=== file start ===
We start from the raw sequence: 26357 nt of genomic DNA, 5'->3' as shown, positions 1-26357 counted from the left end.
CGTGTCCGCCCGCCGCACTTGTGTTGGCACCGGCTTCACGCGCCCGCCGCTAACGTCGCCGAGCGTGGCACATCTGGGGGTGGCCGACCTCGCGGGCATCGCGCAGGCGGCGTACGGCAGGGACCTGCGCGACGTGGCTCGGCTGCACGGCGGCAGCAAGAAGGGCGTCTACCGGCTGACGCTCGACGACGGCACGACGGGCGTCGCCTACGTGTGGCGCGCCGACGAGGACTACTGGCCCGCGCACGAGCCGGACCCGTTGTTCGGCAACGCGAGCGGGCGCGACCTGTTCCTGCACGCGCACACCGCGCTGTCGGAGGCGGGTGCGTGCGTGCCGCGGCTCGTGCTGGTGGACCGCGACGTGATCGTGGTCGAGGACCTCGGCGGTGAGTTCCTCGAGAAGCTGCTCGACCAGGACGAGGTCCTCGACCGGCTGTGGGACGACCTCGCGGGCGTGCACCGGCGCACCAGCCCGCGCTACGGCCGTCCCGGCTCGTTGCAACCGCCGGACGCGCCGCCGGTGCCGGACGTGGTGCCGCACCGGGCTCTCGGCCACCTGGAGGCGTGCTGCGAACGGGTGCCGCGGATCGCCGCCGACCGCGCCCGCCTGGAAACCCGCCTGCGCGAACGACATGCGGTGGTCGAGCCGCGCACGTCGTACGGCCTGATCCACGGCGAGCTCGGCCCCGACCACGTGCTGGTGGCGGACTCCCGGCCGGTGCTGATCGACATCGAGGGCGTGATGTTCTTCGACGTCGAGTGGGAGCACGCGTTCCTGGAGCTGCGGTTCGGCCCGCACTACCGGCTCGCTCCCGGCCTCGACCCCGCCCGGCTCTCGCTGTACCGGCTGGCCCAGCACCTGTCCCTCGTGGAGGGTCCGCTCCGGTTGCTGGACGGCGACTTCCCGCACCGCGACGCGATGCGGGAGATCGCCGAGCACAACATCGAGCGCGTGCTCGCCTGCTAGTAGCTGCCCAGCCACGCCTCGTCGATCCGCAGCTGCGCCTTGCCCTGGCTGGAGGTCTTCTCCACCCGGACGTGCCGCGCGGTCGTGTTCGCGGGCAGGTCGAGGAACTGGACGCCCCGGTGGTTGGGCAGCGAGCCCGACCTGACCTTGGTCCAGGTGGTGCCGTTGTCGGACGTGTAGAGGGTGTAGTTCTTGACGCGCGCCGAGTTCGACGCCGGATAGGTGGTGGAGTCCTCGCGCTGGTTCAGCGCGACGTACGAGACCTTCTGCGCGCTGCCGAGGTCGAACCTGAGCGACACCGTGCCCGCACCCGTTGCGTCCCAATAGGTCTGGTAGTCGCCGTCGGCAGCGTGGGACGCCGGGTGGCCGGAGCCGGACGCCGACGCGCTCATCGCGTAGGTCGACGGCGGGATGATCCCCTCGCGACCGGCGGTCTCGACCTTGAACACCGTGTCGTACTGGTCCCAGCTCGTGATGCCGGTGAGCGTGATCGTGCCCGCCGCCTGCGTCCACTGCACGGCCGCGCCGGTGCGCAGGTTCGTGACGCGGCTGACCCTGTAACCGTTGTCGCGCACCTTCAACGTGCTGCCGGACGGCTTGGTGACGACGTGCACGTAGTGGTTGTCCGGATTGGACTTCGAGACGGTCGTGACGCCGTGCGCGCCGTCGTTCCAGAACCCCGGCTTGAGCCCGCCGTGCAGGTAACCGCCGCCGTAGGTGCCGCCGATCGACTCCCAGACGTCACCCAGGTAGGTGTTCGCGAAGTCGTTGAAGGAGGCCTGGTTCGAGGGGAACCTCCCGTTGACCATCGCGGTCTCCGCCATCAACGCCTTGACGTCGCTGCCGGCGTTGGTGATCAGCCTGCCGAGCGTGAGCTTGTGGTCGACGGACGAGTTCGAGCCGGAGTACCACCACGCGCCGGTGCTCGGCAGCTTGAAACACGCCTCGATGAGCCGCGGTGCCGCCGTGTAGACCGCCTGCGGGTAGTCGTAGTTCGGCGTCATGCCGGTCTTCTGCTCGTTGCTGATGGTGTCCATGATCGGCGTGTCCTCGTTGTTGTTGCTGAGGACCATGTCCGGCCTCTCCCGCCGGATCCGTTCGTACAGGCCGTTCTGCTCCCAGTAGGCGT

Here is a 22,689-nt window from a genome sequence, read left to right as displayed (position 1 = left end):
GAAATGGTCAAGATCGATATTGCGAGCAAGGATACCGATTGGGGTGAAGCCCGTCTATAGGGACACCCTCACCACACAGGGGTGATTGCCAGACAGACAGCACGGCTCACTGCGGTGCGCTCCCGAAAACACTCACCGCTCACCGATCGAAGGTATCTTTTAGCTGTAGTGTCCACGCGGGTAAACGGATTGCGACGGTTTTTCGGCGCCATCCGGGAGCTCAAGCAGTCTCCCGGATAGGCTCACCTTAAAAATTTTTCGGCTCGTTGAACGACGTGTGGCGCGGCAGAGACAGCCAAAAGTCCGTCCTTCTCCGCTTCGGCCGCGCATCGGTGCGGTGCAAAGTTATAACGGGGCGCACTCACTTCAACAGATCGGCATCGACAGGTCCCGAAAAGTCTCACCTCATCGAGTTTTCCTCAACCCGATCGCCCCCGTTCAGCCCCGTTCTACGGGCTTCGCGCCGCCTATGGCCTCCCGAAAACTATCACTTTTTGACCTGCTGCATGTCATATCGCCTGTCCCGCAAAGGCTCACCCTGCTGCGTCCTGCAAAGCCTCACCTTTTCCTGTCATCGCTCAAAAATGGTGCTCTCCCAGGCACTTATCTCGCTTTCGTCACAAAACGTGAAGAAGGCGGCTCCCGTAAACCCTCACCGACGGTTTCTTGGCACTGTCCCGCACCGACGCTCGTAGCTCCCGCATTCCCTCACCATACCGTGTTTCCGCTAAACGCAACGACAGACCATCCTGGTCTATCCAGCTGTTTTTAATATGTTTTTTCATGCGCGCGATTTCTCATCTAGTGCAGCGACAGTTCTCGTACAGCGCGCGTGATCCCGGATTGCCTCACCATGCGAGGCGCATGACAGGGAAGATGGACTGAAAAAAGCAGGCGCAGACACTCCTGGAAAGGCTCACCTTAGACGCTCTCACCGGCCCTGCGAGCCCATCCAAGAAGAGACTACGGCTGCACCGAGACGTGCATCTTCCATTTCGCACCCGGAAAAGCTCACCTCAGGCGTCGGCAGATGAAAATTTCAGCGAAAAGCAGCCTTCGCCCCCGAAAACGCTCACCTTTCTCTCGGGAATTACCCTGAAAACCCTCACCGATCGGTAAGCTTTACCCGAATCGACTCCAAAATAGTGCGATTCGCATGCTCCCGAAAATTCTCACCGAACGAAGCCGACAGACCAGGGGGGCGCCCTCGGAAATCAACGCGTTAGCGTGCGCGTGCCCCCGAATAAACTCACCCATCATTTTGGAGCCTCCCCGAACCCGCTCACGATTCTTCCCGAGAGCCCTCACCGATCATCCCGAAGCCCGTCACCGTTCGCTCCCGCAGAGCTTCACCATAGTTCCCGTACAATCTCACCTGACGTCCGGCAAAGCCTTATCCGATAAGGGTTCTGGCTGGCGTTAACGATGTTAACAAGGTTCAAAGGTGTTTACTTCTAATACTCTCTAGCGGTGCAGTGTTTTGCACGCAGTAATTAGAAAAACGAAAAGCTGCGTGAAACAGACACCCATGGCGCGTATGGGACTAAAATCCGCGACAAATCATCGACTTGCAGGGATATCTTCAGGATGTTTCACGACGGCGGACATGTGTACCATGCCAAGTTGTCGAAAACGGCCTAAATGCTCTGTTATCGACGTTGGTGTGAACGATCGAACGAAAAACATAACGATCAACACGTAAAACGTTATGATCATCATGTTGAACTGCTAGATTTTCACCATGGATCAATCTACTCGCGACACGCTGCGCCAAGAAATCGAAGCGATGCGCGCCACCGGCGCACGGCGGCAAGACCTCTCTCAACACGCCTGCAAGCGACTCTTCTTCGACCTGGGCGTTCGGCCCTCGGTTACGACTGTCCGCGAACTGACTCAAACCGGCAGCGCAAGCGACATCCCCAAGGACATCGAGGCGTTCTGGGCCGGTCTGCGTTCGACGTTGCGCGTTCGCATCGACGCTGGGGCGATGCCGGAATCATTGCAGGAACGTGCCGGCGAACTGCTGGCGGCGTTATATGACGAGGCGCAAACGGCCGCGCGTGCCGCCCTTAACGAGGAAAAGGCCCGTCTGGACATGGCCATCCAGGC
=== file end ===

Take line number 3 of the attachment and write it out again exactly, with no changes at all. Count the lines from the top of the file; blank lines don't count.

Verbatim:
Here is a 22,689-nt window from a genome sequence, read left to right as displayed (position 1 = left end):